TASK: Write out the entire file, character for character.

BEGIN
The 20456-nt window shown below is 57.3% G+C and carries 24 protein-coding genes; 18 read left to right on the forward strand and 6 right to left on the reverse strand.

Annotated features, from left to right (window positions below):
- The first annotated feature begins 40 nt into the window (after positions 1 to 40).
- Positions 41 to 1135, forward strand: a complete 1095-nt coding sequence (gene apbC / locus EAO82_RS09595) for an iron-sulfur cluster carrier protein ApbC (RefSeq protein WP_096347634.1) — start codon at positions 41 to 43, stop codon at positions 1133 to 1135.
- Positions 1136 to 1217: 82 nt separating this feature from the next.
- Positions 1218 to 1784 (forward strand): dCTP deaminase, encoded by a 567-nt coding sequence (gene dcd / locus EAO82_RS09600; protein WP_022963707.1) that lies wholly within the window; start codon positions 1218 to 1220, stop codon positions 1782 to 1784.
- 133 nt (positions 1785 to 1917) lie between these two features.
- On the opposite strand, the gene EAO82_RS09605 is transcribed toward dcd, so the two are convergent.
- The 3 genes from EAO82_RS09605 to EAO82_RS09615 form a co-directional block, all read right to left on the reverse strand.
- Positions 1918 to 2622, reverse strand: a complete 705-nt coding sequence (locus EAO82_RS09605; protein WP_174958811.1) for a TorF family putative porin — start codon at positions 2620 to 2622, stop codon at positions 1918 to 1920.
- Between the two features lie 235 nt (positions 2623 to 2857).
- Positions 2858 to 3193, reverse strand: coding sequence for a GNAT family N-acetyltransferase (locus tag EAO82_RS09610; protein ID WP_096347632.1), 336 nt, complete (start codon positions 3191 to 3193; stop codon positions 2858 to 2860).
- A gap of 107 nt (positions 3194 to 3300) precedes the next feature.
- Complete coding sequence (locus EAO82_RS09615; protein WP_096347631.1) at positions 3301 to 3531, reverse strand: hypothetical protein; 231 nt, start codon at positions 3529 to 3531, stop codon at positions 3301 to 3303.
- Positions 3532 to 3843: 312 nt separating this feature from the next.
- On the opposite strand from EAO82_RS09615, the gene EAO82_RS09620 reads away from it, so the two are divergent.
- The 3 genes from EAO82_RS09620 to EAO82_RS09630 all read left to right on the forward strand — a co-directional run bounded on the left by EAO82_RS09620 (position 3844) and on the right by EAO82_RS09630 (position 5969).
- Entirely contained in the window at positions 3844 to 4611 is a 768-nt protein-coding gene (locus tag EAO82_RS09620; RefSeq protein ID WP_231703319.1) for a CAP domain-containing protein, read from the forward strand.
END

The 20456-nt window shown below is 57.3% G+C and carries 24 protein-coding genes; 18 read left to right on the forward strand and 6 right to left on the reverse strand.

Annotated features, from left to right (window positions below):
- The first annotated feature begins 40 nt into the window (after positions 1 to 40).
- Positions 41 to 1135, forward strand: a complete 1095-nt coding sequence (gene apbC / locus EAO82_RS09595) for an iron-sulfur cluster carrier protein ApbC (RefSeq protein WP_096347634.1) — start codon at positions 41 to 43, stop codon at positions 1133 to 1135.
- Positions 1136 to 1217: 82 nt separating this feature from the next.
- Positions 1218 to 1784 (forward strand): dCTP deaminase, encoded by a 567-nt coding sequence (gene dcd / locus EAO82_RS09600; protein WP_022963707.1) that lies wholly within the window; start codon positions 1218 to 1220, stop codon positions 1782 to 1784.
- 133 nt (positions 1785 to 1917) lie between these two features.
- On the opposite strand, the gene EAO82_RS09605 is transcribed toward dcd, so the two are convergent.
- The 3 genes from EAO82_RS09605 to EAO82_RS09615 form a co-directional block, all read right to left on the reverse strand.
- Positions 1918 to 2622, reverse strand: a complete 705-nt coding sequence (locus EAO82_RS09605; protein WP_174958811.1) for a TorF family putative porin — start codon at positions 2620 to 2622, stop codon at positions 1918 to 1920.
- Between the two features lie 235 nt (positions 2623 to 2857).
- Positions 2858 to 3193, reverse strand: coding sequence for a GNAT family N-acetyltransferase (locus tag EAO82_RS09610; protein ID WP_096347632.1), 336 nt, complete (start codon positions 3191 to 3193; stop codon positions 2858 to 2860).
- A gap of 107 nt (positions 3194 to 3300) precedes the next feature.
- Complete coding sequence (locus EAO82_RS09615; protein WP_096347631.1) at positions 3301 to 3531, reverse strand: hypothetical protein; 231 nt, start codon at positions 3529 to 3531, stop codon at positions 3301 to 3303.
- Positions 3532 to 3843: 312 nt separating this feature from the next.
- On the opposite strand from EAO82_RS09615, the gene EAO82_RS09620 reads away from it, so the two are divergent.
- The 3 genes from EAO82_RS09620 to EAO82_RS09630 all read left to right on the forward strand — a co-directional run bounded on the left by EAO82_RS09620 (position 3844) and on the right by EAO82_RS09630 (position 5969).
- Entirely contained in the window at positions 3844 to 4611 is a 768-nt protein-coding gene (locus tag EAO82_RS09620; RefSeq protein ID WP_231703319.1) for a CAP domain-containing protein, read from the forward strand.